The constriction 33 is desirably located as shown a substantial distance from the end 3| of the inner tube so as to avoid closing the end 3| of in the subsequent soldering, and also is preferably located a substantial distance from the end 32 of the outer tube as shown, to provide a gradual rather than a sharp grip by the outer tube on the inner tube, which will be favorable to good fatigue resistance on the inner tube, and also where the inner tube is substantially spaced from the outer tube at 30, to provide at the outer end a cup 35 which will aid in distributingthe solder, and preferably receive a silver solder ring 36, desirably previously slid over the smaller tube before assembling the parts.
The constriction may be merely sufiicient to contact and preferably slightly grip the inner tube as shown in Figure 2, but it will be preferably suflicient to exert pressure on and slightly constrict the inner tube also as shown at 31 in Figure 5. Thus in the preferred embodiment, there will be actual contact with the inner tube by the outer tube throughout its circumference at the constriction 33, and preferably a positive gripping action that holds the parts firmly together prior to soldering. This has a further great advantage, because the effectiveness of the silver solder joint in producing a structure of high tensile strength and good fatigue resistance is grea ly increased when the clearance between the parts through which the silver solder must flow is very minute.
In the next step the joint is heated preferably by applying a torch or the like to the outside of the constriction 33, thus melting the solder and permitting it to flow into th space'38 Where the inner tube is gripped by the outer tube at the constriction, and also to form beads containing surplus solder extending annularly around the inner tube at 39 and 40 in the clearance space 30 between the tubes.
This outer head 40, seen in Figures 3 and 6, of particular advantage because being normally somewhat softer than the metal of the tubes 'theinselves, it will provide some cushioning and damping in the case of stresses tending to bend the inner tube with respect to the outer tub e'in a direction perpendicular to their common axis at the joint.
It "will be evident that in the present invention, the remoteness of the end 31 of the inner tube makes it unlikely that solder will flow over and close the end or'spread partly across the end in the form of a fin.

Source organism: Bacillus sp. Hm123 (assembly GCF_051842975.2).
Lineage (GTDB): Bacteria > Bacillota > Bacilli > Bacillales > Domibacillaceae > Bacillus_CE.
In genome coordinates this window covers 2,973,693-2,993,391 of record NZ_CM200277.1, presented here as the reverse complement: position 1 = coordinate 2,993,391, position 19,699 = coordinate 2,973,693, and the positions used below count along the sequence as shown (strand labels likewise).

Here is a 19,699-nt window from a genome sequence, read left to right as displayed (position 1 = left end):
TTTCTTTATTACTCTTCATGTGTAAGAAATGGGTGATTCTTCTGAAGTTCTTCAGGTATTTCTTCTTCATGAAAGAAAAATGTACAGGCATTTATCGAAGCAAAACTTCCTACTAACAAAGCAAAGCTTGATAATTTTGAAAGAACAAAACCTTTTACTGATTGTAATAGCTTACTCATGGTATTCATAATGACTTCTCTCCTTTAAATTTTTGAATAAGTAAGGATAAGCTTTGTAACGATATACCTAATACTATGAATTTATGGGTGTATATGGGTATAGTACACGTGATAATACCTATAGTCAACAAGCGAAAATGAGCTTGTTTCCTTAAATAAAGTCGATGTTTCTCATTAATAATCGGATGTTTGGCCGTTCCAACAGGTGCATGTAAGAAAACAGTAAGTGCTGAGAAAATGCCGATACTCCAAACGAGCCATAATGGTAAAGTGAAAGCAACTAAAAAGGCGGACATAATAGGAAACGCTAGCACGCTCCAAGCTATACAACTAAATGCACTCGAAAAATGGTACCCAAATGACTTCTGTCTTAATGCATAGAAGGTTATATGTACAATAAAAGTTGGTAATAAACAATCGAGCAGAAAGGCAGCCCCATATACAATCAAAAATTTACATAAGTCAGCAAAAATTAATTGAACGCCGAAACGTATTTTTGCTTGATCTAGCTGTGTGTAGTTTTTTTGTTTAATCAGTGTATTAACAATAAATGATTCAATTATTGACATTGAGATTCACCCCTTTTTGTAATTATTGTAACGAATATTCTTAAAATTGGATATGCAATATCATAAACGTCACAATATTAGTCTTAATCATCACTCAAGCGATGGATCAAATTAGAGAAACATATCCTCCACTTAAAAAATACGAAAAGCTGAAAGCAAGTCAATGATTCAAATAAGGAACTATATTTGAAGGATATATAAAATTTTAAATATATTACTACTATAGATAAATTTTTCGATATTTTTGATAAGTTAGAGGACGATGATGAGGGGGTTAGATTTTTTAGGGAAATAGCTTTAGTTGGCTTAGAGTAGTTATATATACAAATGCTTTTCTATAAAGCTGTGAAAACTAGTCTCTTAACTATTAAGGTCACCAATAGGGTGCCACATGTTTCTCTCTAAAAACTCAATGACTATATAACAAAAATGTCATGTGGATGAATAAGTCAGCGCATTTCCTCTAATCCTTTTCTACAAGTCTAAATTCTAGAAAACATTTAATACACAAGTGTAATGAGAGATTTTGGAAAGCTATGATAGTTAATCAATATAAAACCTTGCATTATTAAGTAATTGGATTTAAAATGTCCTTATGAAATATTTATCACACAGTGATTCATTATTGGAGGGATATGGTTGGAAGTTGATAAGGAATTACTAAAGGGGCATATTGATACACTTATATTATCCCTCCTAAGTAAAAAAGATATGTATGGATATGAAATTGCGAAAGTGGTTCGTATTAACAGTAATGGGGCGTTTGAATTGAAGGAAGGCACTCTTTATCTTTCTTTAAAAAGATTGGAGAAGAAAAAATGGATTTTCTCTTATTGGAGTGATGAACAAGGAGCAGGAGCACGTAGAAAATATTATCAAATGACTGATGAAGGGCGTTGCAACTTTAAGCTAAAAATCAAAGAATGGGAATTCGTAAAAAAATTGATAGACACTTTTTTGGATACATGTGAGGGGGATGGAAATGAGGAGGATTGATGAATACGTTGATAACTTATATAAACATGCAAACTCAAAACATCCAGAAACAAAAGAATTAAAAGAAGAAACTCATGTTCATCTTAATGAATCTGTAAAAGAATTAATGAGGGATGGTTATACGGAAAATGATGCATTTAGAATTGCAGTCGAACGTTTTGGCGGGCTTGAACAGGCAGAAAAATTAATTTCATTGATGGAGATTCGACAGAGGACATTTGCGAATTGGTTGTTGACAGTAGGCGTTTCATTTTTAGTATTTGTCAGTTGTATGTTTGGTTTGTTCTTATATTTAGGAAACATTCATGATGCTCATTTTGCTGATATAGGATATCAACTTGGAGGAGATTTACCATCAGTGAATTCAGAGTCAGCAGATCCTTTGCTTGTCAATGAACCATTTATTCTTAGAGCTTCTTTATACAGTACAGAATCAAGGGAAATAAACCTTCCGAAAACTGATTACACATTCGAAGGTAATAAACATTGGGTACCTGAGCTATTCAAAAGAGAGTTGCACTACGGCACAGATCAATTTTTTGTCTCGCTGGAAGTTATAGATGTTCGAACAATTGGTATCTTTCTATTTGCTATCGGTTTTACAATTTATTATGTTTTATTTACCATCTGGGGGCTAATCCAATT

It will also be evident that in the=case of tensile loads, longitudinally of the tubes, the joint is verystrong not only because of the gripping action by the outer tube, but also because there is 'a comparatively small sectionof solder loaded in shear at 3B, and therefore there is little like- 'llhoodof a shear failure of the type which -may 'occurin prior art joints.
In viewof our invention and disclosure variations and modifications to meet individual whim or particular need will doubtless become evident to others skilled in the'art, to obtain all or part of the benefits of our invention without copying the structure and process shown, and we, there-- .fore, claim'all such insofar as they fall withinthe reasonable spirit and'scop'e of our'claims.
Having thus described our invention what we claim as new and desire to secure by Letters Patent is:
1. In a tube joint, a smaller metallic tube, a larger metallic tube enveloping the smaller tube in spaced relation for a substantial distance beyond the end of the smaller tube and annularly constricted adjacent its end and a substantial distance from the end of the smaller tube, in upon and into gripping engagement with the smaller tube, there being a fusion metal cup in the space between the tubes adjacent the end of the larger tube and fusion metal uniting the larger tube and the smaller tube at the constriction.
2. In a tube joint, a smaller metallic tube, a larger metallic tube whose bore is substantially larger than the outside diameter of the small tube extending around the smaller tube for a substantial distance beyond the end of the smaller tube, annularly constricted a sufficient distance from its end to form a solder cup between the tubes at the end of the larger tube, the annular constriction being at a substantial distance from the end of the smaller tube, and the =lar'ger tube be'ing in gripping engagement with the smaller tube,
and solder uniting the tubes at the constriction.
REFERENCES ECI-TED The following references are of record in the file or this patent: UNITED "STATES PATENTS Number 'N-am'e Date 1 309,247 Patterson l Dec. 16,133.84 1,770,852 =I-Iili c July 15, 1930 2,121,558 Coe et a1. June 21, 193.8 2,209,181 Wendel l. s a.. ;Ju1y 23, 1940 OTHER REFERENCES